I am a psychology student at University although I have to choose what subject I need for honours soon; either chemistry or psychology. I am wondering due to the number of psychology graduates and the overall limited number of jobs available, if a psychology degree really means anything these days. What are the career prospects for a psychology graduate in the police, other psychology fields etc?
(J.B, 19 May 2009)
Hello and thank you for your question.
Speaking as a psychology graduate myself, I have to say that there is seemingly no set career path for psychology graduates. This can be daunting or positive, depending on how you look at it. It seems as though you do not have a clear career path in mind, which is no bad thing, as you can be open-minded as to what you may do after you have graduated. Perhaps you could see if you could do some work experience to understand potential paths a little clearer before you commit?
Essentially, a knowledge of psychology is helpful in the vast majority of jobs. It helps your communication skills, interpersonal skills, nunchuck skills (oops, sorry a bit of Napoleon Dynamite sneaked in there)... you get my drift. Psychology helps you develop strong reasoning ability, too, which is useful for both commercial and vocational occupations.
If you're particularly set on a career in the Police force, the types of role that a psychology qualification could be useful for would be forensic and criminal areas, victim support roles and community support roles. Be aware that you will still be required to pass the 'standard' initial recruitment tests. It's worth looking online at your local council website as they always advertise all their roles, including teaching and police positions, although sometimes they've already been filled internally and the advert is just a formality.
Outside of the police force, career possibilities are endless. It's probably better to think about what you actually want to do, as there is very little that your choice will restrict, assuming you get the required grades. Many psychology graduates go onto community or social work, mental health support or working in rehab, either in the public or private sector. But outside of these 'caring' fields, psychology graduates can also thrive in industries where it really helps to know 'what makes people tick' - like sales, corporate training, human resources and advertising.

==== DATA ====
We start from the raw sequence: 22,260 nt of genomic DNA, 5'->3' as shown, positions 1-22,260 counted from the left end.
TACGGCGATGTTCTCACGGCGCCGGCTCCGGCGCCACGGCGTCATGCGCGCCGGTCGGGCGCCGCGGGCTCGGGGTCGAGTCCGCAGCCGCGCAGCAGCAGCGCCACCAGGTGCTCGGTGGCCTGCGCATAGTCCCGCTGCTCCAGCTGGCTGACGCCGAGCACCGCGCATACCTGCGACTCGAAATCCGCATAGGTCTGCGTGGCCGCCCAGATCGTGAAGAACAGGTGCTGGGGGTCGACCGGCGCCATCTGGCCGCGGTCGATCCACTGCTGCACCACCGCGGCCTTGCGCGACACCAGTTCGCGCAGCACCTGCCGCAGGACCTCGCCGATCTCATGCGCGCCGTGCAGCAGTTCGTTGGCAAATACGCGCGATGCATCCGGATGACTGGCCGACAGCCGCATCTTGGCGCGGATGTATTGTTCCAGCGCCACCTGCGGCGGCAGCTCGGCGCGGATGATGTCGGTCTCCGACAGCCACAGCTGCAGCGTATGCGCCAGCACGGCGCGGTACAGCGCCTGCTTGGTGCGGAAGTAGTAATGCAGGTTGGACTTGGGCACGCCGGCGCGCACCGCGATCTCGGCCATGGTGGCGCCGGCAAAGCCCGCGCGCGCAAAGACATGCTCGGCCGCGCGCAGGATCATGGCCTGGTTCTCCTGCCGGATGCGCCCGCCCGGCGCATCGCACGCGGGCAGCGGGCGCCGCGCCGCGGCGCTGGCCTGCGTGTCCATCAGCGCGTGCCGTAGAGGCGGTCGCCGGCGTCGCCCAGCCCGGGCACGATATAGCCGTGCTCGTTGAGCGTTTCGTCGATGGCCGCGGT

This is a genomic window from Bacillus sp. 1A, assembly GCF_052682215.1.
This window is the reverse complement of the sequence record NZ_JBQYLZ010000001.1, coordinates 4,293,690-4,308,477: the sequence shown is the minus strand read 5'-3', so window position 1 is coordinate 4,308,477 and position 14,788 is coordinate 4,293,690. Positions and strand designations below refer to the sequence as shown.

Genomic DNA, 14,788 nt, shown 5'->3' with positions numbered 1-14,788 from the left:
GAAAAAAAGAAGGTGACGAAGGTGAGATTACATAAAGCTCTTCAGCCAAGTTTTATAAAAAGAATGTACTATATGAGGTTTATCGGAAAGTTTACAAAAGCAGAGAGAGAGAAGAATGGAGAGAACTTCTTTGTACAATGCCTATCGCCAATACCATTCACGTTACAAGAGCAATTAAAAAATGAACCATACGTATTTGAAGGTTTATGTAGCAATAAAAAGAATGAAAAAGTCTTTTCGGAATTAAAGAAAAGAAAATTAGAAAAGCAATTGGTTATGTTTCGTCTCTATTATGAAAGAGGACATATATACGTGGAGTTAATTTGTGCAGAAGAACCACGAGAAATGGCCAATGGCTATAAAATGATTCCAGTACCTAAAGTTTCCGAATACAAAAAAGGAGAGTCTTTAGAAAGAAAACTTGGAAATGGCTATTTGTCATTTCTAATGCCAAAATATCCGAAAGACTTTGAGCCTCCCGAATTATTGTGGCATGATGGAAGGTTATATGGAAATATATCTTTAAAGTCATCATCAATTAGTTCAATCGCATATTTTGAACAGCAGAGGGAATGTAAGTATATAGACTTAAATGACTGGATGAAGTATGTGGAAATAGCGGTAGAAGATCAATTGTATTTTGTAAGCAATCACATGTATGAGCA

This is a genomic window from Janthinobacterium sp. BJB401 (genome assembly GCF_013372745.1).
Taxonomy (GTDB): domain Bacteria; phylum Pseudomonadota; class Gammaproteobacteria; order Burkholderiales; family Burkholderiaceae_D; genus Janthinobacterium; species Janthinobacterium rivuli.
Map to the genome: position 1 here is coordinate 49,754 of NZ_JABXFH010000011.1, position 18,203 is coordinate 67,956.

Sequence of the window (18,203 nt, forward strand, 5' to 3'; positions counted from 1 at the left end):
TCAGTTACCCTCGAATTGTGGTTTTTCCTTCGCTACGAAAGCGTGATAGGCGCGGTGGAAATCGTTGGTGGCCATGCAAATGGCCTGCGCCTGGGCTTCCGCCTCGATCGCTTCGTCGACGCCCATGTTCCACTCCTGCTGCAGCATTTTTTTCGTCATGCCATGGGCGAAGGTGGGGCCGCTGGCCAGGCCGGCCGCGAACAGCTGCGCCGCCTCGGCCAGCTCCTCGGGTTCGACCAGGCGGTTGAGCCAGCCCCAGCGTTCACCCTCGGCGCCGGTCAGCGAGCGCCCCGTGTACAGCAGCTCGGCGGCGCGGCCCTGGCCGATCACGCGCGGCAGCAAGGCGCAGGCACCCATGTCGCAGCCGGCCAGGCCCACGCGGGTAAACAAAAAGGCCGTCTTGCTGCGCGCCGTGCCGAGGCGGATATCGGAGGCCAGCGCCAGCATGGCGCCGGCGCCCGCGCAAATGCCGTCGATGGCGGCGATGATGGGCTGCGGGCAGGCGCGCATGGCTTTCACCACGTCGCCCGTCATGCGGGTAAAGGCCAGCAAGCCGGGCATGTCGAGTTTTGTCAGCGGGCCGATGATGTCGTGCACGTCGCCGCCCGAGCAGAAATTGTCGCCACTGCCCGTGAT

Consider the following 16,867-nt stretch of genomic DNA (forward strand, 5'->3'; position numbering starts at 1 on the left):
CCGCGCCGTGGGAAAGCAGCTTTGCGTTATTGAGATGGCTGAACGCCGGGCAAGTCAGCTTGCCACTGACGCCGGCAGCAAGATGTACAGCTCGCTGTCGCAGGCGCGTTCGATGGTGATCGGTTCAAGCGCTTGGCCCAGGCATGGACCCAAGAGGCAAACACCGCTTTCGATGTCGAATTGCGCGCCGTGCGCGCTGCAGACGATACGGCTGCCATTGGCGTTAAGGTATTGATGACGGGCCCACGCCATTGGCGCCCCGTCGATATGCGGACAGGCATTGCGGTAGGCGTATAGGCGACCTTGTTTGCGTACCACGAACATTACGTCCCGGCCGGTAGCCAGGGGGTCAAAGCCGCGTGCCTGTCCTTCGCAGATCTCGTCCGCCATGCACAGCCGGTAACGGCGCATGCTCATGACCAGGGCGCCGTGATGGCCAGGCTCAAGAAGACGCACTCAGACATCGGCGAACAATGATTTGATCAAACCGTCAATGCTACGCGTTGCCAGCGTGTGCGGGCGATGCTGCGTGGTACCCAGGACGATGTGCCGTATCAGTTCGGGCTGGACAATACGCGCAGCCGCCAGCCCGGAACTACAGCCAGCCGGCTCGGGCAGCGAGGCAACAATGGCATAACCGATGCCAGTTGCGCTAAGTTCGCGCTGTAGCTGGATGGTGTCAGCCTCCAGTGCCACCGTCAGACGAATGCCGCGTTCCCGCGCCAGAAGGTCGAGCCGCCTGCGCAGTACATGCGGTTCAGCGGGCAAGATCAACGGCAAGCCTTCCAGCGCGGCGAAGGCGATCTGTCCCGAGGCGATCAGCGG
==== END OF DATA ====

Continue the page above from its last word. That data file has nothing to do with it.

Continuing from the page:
If you really love chemistry, go for a chemistry honours, but if you're really not sure, you may find that psychology leaves more doors open for you.
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theresa361 - 3-Jun-17 @ 11:29 AM
@SJB. It depends whether you want 'chartered' status or not. If you intend working for yourself or progressing in a field where chartered status is a real requirement then studying again is really your only route. At masters level marketing and assuming your undergraduate degree was also in a similar subject - there will be elements of your previous study that covered behavioural and business psychology so you may find you are expempt from certain modules. Some universities are now offering online courses (such as this one at Derby) which enable you to gained BPS accredited qualifications whilst working.
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